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I am creating a platform which is based on REST APIs. My platform has apps and web both.

I don't want to make my APIs public and want that my APIs can be used by my own clients (app and web) only.

I can use the secret key system to authenticate the client but any one can get it from the app code by decompile the app code.

So how do implement it in secure way? How Amazon/Google/Facebook do it?

Update1:

How can I secure the secret_key so that no one can get it?

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    The server has no way to know what software is sending HTTP requests to it. Why would you want to do that? Google, Facebook, Amazon, etc. don't try to ensure only their client software can talk to their servers. If you're willing to write software to talk to their APIs, you can. On compliant browsers, there is CORS, but that is something different. It cannot prevent people from using e.g. curl to send requests to CORS protected end points. The security of your API server cannot rely on people not being able to send requests using curl, because they are always able to send requests using curl. – Z.T. May 23 at 17:01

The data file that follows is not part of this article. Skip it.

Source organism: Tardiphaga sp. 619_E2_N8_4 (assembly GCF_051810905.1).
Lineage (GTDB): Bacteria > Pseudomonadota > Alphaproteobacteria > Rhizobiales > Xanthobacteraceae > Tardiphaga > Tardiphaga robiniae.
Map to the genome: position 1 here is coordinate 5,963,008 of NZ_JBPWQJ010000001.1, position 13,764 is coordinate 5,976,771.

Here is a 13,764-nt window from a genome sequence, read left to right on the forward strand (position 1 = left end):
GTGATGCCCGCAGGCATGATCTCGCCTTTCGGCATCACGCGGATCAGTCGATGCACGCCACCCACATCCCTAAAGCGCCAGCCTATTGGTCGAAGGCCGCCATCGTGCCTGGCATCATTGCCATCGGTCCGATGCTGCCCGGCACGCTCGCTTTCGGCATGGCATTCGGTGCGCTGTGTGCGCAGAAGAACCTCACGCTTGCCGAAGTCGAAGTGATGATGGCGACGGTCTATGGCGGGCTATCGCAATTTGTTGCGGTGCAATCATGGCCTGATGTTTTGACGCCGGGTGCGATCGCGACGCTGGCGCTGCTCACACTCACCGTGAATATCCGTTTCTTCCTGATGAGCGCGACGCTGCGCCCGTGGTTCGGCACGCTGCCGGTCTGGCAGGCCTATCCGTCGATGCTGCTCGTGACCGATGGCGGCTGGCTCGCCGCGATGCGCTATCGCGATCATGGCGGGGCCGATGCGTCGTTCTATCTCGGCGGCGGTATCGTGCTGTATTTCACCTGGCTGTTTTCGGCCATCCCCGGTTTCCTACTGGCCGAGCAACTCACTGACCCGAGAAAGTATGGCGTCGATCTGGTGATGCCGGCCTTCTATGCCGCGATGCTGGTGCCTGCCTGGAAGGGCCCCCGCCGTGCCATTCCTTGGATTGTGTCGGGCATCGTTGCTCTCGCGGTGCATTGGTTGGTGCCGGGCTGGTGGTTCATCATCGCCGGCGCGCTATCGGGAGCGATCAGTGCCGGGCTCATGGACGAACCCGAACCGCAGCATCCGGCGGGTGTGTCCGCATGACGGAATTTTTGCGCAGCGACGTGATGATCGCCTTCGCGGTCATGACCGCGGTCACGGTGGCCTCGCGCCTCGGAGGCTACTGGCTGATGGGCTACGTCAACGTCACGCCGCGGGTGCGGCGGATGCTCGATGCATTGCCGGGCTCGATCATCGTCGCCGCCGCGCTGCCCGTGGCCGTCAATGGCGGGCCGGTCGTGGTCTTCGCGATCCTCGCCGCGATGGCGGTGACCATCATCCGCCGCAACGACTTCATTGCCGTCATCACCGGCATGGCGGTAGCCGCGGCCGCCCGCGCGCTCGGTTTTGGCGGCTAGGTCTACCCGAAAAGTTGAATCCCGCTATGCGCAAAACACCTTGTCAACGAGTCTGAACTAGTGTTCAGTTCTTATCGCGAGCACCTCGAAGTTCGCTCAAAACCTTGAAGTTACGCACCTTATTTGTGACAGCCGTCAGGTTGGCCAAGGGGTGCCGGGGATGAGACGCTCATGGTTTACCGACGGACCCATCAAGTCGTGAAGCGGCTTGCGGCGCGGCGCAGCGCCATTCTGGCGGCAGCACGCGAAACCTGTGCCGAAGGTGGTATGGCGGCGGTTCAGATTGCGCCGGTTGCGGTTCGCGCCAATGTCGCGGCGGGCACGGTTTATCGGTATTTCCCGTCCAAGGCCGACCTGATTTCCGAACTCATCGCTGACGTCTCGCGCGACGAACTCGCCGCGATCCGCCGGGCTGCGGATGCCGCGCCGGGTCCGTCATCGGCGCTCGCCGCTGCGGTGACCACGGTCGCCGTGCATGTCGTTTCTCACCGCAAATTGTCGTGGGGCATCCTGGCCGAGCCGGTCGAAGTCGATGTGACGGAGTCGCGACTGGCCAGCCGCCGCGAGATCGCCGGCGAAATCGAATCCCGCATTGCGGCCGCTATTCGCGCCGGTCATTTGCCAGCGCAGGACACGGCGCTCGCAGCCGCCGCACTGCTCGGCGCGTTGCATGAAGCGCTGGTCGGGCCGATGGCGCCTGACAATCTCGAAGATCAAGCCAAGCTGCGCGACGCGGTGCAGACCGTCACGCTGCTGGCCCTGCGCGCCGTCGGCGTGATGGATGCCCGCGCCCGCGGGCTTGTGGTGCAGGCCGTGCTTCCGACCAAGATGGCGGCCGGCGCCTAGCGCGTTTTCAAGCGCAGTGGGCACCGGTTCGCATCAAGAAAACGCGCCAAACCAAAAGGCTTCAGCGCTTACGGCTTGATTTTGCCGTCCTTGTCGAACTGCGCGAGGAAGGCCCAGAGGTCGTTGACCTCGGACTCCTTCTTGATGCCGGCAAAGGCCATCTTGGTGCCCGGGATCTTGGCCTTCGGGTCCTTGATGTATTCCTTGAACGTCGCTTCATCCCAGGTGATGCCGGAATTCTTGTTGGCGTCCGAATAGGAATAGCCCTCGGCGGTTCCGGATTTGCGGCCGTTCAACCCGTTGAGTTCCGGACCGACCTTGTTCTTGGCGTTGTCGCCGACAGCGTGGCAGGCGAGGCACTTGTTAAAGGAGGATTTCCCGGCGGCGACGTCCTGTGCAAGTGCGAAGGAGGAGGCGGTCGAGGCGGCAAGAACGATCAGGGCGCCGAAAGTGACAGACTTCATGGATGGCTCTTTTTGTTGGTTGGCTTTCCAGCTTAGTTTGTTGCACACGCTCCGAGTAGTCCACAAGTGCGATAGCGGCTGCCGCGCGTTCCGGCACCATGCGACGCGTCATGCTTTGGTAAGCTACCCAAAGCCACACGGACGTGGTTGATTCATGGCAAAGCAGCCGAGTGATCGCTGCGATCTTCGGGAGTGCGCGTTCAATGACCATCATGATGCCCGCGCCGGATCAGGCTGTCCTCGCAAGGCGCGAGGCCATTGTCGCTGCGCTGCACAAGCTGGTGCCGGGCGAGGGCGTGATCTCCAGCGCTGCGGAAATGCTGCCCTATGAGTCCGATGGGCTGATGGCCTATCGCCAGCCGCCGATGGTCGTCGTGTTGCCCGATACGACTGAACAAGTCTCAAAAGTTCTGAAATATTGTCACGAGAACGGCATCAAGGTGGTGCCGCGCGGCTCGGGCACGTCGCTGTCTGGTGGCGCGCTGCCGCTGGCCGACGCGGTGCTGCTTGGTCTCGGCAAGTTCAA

• You might want to read up on OAuth client_secret. – Swashbuckler May 23 at 17:08
  • do your users have accounts? if so, make them log in to use the API. not logged in = no access. If your users don't have accounts, then you can't actually enforce this 100%, but you can use heuristics, rate limiting, fail2ban, and related tools to mitigate and discourage attacks. – dandavis May 23 at 17:20
  • @Swashbuckler So how can I make the secret-key secure so that no one can get it by de-compile the app code? – Dau May 23 at 17:22
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    Every time this question gets asked, I have to point out David Auerbach's "Chat Wars: Microsoft vs. AOL" so people know the degree that services that have tried and failed to do this. The technology stack have changed massively since then, but the fundamentals are still pretty much the same (and will always be). – Lie Ryan May 24 at 4:02

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